Leafs, Habs display good & bad of risky hockey

March 2, 2014, 12:53 AM

MONTREAL – For a time it looked like every goal might be scored by a player who was facing away from the net – such was the level of individual skill on display during another entertaining Saturday evening at the Bell Centre.

Here was the Montreal Canadiens and Toronto Maple Leafs going back and forth, exchanging chances and bringing the fans out of their seats, at least between the brief botched attempts at transforming this into a stifling affair. This is the kind of hockey that occasionally drives coaches crazy while also showing how significantly the special talents can impact a game. This is the Eastern Conference, where the playoff-bound teams can still legitimately dream about the possibility of getting their act together in time for a special spring.

The Habs and Leafs are both living proof of that idea. Despite cramming the highlight reel over 63 minutes 28 seconds of unpredictable action, they provided Michel Therrien and Randy Carlyle with plenty of off-day teaching material as well.

In the end, the game was decided by some undisciplined – and perhaps even a little unlucky – play by the visitors. A borderline interference call on defenceman Tim Gleason opened the door for the electrifying P.K. Subban to tie the game 3-3 midway through the third period before a pair of delay of game calls twice put Toronto short-handed in overtime. The second was given to Leafs goalie Jonathan Bernier, who came out of his crease to steal a chance from Daniel Briere by freezing the puck, and mere moments later Max Pacioretty scored his 29th goal of the season to end the game.

“I haven’t been called for that ever I guess,” Bernier said of his penalty, which appears to have been handed out correctly under NHL Rule 63.2. “I don’t even know what’s the rule – how far you can actually get it and freeze it – but it bounced right in front of me, so that’s why I didn’t want to take a chance to shoot it down the ice.”

This was a game full of chances at both ends of the ice, many more than Bernier would have regularly seen in his past life as a member of the Los Angeles Kings. Out West, they play tough, grinding, patient hockey. Here it’s often about the rush and mistakes and transition and individual effort.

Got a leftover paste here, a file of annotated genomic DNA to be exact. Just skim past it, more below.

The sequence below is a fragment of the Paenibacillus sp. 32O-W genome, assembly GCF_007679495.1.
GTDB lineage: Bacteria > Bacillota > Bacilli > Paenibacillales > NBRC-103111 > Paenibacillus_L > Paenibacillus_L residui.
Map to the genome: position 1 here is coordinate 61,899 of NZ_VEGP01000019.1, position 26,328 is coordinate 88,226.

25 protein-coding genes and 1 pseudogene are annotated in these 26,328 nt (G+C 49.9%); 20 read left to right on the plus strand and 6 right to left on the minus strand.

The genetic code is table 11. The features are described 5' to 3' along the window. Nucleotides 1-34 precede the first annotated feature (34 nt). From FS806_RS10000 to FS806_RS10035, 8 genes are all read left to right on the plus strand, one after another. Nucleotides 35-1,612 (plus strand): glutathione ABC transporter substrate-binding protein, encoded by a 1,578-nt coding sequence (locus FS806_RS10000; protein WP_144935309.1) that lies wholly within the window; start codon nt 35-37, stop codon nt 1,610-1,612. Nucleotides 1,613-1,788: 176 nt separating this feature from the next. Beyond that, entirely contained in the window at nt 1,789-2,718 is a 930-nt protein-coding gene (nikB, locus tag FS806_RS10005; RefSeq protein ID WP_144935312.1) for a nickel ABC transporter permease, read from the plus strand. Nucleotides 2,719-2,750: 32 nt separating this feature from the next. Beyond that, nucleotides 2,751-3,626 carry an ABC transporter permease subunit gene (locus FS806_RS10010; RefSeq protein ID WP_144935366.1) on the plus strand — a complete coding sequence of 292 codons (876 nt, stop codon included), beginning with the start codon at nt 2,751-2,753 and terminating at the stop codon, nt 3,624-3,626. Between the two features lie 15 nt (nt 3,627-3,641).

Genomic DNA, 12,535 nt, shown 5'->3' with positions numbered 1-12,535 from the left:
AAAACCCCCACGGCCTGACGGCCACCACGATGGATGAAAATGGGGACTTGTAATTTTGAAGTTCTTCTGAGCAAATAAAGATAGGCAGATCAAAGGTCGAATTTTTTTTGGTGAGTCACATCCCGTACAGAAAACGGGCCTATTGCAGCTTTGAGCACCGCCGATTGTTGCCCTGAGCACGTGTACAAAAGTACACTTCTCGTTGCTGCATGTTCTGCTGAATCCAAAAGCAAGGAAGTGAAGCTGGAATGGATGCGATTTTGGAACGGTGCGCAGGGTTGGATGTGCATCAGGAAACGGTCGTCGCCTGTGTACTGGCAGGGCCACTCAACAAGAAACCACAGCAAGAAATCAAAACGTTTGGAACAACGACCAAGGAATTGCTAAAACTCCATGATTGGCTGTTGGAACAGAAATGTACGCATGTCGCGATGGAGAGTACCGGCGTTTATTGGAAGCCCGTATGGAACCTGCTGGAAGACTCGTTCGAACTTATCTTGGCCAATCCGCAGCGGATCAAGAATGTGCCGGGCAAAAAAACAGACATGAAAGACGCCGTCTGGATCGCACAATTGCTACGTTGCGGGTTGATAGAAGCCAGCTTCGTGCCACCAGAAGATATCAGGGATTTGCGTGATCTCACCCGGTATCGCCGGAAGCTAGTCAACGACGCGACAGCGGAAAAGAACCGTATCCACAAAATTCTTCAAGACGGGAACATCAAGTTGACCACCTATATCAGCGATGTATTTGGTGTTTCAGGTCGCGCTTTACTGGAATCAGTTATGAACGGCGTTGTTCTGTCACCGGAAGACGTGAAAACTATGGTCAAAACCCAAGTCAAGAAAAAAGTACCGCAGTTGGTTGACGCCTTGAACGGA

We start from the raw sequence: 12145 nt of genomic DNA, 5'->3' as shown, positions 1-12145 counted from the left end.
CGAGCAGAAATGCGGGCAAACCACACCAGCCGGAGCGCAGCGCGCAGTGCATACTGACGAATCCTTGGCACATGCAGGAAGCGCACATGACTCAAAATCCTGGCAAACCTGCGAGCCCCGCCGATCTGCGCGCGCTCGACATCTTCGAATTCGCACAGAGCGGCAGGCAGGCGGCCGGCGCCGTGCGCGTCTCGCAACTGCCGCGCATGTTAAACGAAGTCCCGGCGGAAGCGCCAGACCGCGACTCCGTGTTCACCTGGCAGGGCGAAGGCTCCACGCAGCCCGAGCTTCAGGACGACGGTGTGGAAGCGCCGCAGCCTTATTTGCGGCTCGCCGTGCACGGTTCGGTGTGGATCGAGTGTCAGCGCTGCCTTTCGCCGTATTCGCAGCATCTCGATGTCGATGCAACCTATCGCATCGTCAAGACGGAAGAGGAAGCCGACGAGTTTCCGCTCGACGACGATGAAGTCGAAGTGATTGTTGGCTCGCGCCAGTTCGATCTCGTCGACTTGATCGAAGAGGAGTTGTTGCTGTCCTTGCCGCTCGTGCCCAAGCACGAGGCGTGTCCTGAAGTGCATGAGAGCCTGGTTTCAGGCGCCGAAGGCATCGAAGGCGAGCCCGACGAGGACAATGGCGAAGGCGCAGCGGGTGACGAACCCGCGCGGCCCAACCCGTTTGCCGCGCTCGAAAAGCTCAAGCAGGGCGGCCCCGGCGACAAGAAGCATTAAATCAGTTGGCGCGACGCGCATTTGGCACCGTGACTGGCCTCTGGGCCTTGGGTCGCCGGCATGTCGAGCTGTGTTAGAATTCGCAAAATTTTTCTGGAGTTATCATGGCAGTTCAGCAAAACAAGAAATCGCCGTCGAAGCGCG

There was Habs sophomore Alex Galchenyuk spinning and firing to open the scoring and Pacioretty making it 2-0 on a backhand spin-a-rama of his own. The Leafs countered with a pair from the red-hot James van Riemsdyk – first with one of his patented tips in front before he later shook off Subban to get a short-handed breakaway, beating Peter Budaj between the legs with a nice deke move. A couple minutes later, Tyler Bozak threaded a spinning backhand pass between three Montreal players in the neutral zone to send linemate Phil Kessel in on a breakaway. His 33rd goal made it look like the Leafs might pull out a big comeback victory.

“(It was) a behind the back pass that went through maybe two skates, a couple of sticks and ends up right on Kessel’s stick for a breakaway,” marvelled Pacioretty. “I’m right there with Kessel but I don’t even see the puck coming until the last second.” So, he was asked, you didn’t expect it? “No, I don’t think that’s something they practice too often,” he said.

Therrien called a timeout at that point and his team responded well. Naturally, it was the unshakeable Subban that tied the score before inadvertently setting up Pacioretty’s overtime winner when his attempted one-timer landed instead on the stick of Andrei Markov, who found the wide open winger in the high slot. When all was said and done, Subban went bounding across the ice with a mile-wide smile to celebrate with teammates. What fun.

At least that is how it looked from high up in the press box or for those in the stands. Internally, there must have been a more mixed opinion, especially given the slew of turnovers and ill-advised passes that accompanied the memorable moments.

“We were down 2-0 and came back from it, we found ways to create offence and I thought that we had the majority of the puck time probably from the second period on,” said Carlyle. “So there were a lot of positives in the game. It’s disappointing that we lost and disappointing that the calls that went against us are ones that are somewhat unusual.”

That is the give-and-take of the free-flowing style of play. It is unpredictable. And with both teams gearing up for the stretch drive, the focus will be on making improvements in the defensive end without losing all of the offensive flair in the process. For teams built like these ones it is no easy task.

Imagine for a brief second that you are Habs GM Marc Bergevin or Maple Leafs counterpart Dave Nonis right now. You’ve just seen the good and bad of your roster once again and will no doubt be presented with some interesting choices to make before Wednesday’s trade deadline. Those will include some tough calls.

It’s enough to make you happy you just have to watch the games.

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